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Last Updated: Saturday, 4 June 2005, 01:39 GMT 02:39 UK
Beslan mothers' futile quest for relief
By Chloe Arnold
BBC News, Beslan

At Beslan's School Number One, it is as though time has stood still since that terrible day last September when a hostage siege turned into a bloodbath that killed more than 330 people, half of them children.

Woman and boy weep in Beslan school gym
For survivors of the Beslan massacre, the agony is not over

In the ruins of the school gymnasium, where the hostage-takers herded their captives and where most of the victims died, the walls are still scarred with bullet marks and charred rafters are left in what remains of the roof.

Time has stood still too for the women in Beslan who lost their children in the bloodshed.

The grief has not become any easier to bear and - for some just as hard to take - they still do not know how some 30 heavily-armed men were allowed to take a whole school hostage and how, three days later, they were allowed to gun their children down.

A few kilometres down the road in the regional capital, Vladikavkaz, a court has begun trying 24-year-old Nur-Pashi Kulayev, the only surviving hostage-taker and the sole suspect for the Beslan massacre.

We simply can't see the meaning of all that suffering
Aneta Gadiyeva
Mother of Beslan victim

Every day that the court is in session, at least some of Beslan's bereaved mothers, distinguishable by their black dress and headscarves, have been watching proceedings.

But far from giving the women a sense of "closure", the trial has reawakened anger that after all this time, only one man is in the dock.

"Kulayev is simply being used as a scapegoat," says Susanna Dudiyeva, the head of campaign and support group the Beslan Mothers' Committee, who lost her 13-year-old son, Zaurbek, in the siege.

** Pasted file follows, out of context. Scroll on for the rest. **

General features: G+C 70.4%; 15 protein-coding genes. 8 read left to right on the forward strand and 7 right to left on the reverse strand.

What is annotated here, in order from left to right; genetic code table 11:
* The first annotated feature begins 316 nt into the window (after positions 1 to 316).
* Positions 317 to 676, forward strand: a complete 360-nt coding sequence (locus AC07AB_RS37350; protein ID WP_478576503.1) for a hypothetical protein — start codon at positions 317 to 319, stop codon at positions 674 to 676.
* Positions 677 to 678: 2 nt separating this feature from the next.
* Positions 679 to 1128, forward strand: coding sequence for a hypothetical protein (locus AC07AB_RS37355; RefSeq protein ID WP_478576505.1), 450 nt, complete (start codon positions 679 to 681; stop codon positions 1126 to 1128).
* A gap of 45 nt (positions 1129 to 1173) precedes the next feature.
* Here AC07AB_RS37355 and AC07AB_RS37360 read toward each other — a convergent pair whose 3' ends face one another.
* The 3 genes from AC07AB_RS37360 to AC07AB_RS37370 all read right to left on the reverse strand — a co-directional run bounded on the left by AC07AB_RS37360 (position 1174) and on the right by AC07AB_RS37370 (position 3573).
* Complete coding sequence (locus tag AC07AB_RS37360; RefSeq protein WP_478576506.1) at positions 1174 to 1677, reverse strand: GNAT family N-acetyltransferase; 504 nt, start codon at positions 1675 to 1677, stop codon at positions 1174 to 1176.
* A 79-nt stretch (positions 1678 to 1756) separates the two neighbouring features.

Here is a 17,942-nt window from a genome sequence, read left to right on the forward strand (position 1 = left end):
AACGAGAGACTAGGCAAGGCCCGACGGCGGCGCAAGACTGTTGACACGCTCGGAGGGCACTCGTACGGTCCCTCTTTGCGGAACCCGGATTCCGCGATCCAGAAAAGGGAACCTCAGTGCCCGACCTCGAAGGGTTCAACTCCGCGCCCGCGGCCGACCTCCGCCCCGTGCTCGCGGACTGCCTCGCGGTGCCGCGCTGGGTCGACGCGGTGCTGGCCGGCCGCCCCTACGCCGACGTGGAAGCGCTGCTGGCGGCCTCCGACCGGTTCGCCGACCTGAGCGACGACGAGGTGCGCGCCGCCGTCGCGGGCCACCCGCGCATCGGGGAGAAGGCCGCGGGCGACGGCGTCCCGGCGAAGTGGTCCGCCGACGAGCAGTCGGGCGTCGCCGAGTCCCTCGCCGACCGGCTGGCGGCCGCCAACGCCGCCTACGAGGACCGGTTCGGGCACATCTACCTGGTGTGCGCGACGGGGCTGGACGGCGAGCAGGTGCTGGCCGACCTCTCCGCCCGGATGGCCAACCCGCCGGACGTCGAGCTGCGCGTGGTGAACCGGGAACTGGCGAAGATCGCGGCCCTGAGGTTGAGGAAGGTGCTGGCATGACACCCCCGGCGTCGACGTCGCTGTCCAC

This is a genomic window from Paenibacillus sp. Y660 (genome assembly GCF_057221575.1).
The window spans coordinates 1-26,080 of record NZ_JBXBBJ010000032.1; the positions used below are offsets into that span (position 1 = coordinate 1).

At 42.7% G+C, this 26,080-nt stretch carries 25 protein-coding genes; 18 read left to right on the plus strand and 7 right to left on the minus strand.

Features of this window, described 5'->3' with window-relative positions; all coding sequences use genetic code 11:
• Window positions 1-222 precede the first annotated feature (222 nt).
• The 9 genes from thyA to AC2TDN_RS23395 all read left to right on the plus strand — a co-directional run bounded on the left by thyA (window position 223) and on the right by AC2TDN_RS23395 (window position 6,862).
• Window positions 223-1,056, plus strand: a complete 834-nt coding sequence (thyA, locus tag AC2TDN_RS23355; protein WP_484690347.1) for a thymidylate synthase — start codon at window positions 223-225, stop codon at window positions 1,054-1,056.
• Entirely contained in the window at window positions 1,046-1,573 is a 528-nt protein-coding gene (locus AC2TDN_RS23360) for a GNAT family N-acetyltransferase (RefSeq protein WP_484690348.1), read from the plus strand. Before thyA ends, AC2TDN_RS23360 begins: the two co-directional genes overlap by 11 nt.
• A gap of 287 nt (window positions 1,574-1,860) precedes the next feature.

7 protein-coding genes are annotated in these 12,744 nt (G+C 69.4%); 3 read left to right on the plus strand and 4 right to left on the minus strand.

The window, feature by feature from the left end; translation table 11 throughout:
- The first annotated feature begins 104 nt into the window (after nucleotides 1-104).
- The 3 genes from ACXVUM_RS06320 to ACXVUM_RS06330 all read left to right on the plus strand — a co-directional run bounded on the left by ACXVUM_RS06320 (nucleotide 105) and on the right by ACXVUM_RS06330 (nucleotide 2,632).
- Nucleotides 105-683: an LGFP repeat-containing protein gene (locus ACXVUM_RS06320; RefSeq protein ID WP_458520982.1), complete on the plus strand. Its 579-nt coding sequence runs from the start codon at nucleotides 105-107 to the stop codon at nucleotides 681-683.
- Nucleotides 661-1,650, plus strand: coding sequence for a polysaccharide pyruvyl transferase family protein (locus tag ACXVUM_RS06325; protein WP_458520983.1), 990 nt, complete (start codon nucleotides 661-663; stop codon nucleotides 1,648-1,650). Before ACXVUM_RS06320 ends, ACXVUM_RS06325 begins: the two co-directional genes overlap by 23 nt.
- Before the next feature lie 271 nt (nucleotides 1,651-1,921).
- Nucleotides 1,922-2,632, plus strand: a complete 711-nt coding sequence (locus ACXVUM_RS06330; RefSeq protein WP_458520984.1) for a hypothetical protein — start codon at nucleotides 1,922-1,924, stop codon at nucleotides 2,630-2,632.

Massacre memories

The Mothers' Committee say the Russian government should take some responsibility for what happened.

Relatives of Beslan victims outside courtroom
The trial of Nur-Pashi Kulayev has focused relatives' grief

For the fact that the hostage-takers somehow passed through police checkpoints to reach Beslan, and for letting rag-tag local security forces make a chaotic rescue attempt, possibly causing needless deaths, instead of sending in better-trained federal troops.

An official commission of inquiry has been looking into the circumstances of the siege. But the women suspect an official cover-up.

At one point in the trial, one of the bereaved mothers turned to Mr Kulayev, stooped behind metal bars on one side of the courtroom, and pleaded with him: "Just tell us what really happened."

Members of the Mothers' Committee say they have tried to move on, to put the events of last year behind them, if only for the sake of their surviving children.

But that is hard to do in a small town which, everywhere you turn, offers up reminders of those three days.

Children's graves

A little way from the school gymnasium, in the main building, the walls are still spattered with blood.

In the chemistry classroom, the floor is littered with rubble and broken glass.

Beslan gymnasium
The gymnasium in Beslan has changed little since the siege ended

Elsewhere, mourners have left bottles of water standing on the floor, an offering to the dead children who were given nothing to drink by their captors.

A short drive away at Beslan's cemetery, the graves, just like in any cemetery, are littered with flowers.

But many of them are children's graves. These are the ones with soft toys, pieces of chocolate and toy cars, perched on top.

Few people here have been able to afford proper gravestones so the graves look freshly dug: bare earth and wooden posts, some of them with photographs of a dead child stuck to them.

One plot has six people buried in it side by side; a whole family wiped out in the massacre.

'Meaningless suffering'

The Beslan Mothers Committee scored a victory of sorts this week when Alexander Dzasokhov, the head of the North Ossetia region that includes Beslan, resigned.

Relative carrying photograph of Beslan victim
Relatives are finding it difficult to rebuild their lives after their loss

He said he was leaving to make way for a younger leader, but he had been heavily criticised for his handling of the hostage crisis.

But the women in the group say they cannot rest until they know the full truth of how their children died, and why.

"For many of us, what happened simply remains a mystery," said Aneta Gadiyeva, whose nine-year-old daughter, Alana, died in the siege.

"We don't know anything and we don't understand anything. We simply can't see the meaning of all that suffering."

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